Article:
I would like to know how to add a space and then text at the end of a line. For example, adding a space and then /abc/aaa/abc/. I am trying :%s/$/ /abc/aaa/abc/ but that does not work. I know I am missing something.

  • 2
    Hint: How should the :s command know which of the many slashes is meant as delimiter between search pattern and replacement? So you can either escape all other slashes to make them part of the string (see answer by Shadoath), or use another character than slash as delimiter (see :help :s) And have a look at how to format code in your postings here. Have fun.
    – Philippos
    Mar 31 '17 at 6:29

Alternatively, since you're appending and repeating, you could use a macro:

Press qqA /abc/aaa/abc/ESCq Note: "ESC" means to press your escape key, don't literally type ESC. Also, notice the literal space after A.

qq and q are to start recording a macro to register q, and end the macro, respectively. From there, just go to any single line you'd like to append this text to and type @q

Macros can also be repeated, so if you had say 4 lines in a row that you wanted to make this change to, you could add a j at the end of the macro like so: qqA /abc/aaa/abc/ESCjq Then, with the cursor on the first (top) of the four lines, you could do 4@q and all 4 lines will be appended to.

  • Macros are great for larger and more complex substitutions, but they might be a bit overkill for this simpler example. But, if you know macros and are comfortable with them, by all means. Whatever works best for each user.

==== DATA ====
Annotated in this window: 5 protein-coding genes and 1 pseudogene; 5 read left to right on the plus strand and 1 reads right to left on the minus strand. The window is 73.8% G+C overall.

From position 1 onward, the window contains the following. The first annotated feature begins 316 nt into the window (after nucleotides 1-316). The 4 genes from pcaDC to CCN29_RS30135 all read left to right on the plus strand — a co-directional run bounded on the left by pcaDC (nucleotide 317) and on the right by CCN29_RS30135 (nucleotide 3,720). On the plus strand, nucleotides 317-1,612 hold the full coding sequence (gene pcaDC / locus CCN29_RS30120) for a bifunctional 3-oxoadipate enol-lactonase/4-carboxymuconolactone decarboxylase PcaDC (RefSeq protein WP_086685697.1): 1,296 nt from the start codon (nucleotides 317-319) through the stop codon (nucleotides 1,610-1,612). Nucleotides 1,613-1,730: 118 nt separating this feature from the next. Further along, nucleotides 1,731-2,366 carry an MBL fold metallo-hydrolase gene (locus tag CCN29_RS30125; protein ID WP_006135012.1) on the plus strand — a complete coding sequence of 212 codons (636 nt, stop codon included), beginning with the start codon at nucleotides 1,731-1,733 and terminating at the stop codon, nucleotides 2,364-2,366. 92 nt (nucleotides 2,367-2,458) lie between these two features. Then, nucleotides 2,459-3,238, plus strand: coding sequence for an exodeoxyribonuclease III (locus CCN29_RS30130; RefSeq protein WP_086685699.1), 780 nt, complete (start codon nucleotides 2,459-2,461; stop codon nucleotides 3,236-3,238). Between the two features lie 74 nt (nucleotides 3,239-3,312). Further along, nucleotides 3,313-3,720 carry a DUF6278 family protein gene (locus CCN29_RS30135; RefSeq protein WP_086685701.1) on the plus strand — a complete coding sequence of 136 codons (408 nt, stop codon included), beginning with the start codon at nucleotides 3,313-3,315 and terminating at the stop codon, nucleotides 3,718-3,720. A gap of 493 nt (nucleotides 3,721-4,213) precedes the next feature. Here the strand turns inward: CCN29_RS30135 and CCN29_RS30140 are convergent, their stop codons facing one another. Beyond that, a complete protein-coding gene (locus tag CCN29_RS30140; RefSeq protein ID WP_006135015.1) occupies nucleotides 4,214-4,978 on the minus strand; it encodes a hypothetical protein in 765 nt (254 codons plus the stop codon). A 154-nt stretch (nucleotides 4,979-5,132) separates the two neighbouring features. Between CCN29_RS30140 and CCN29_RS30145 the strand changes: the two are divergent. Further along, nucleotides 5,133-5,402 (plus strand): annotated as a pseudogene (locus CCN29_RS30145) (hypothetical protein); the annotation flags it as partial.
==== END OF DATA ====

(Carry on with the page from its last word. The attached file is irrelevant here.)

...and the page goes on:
– 0xSheepdog
    Apr 3 '17 at 17:44

You are very close. The reason :%s/$/ /abc/aaa/abc/ does not work here is that you are not escaping the / character in your output string.

Run it like this %s/$/ \/abc\/aaa\/abc/ Leaving only the last / unescaped.

The substitute command has some serious power that you can play with once the nuances of the command are learned.

EDIT: All the escaping is not necessary. By changing the substitute delimiter from the default / to _, #, or most non-alphanumeric characters. Your substitution could read as: :%s_$_ /abc/aaa/abc_ or :%s#$# /abc/aaa/abc#

Thank you @Philippos for pointing this out in the comments.

  • 4
    Or less confusing: You can use a different delimiter for :s, if your patterns contain slashes: :%s_$_ /abc/aaa/abc/_
    – Philippos
    Mar 31 '17 at 6:19
  • That is the correct one to use. %s/$/ \/abc\/aaa\/abc/. Found the solution this afternoon along with a coworker. thank you again !!
    – Morgan
    Mar 31 '17 at 23:32
  • 1
    @Philippos makes a very good point. To be clear for those who may not get it, the suggestion is to use the "underbar" character _ as the substitute field delimiter, instead of the slash / character, since slash is part of the string substitute is working with.
    – 0xSheepdog
    Apr 3 '17 at 17:43

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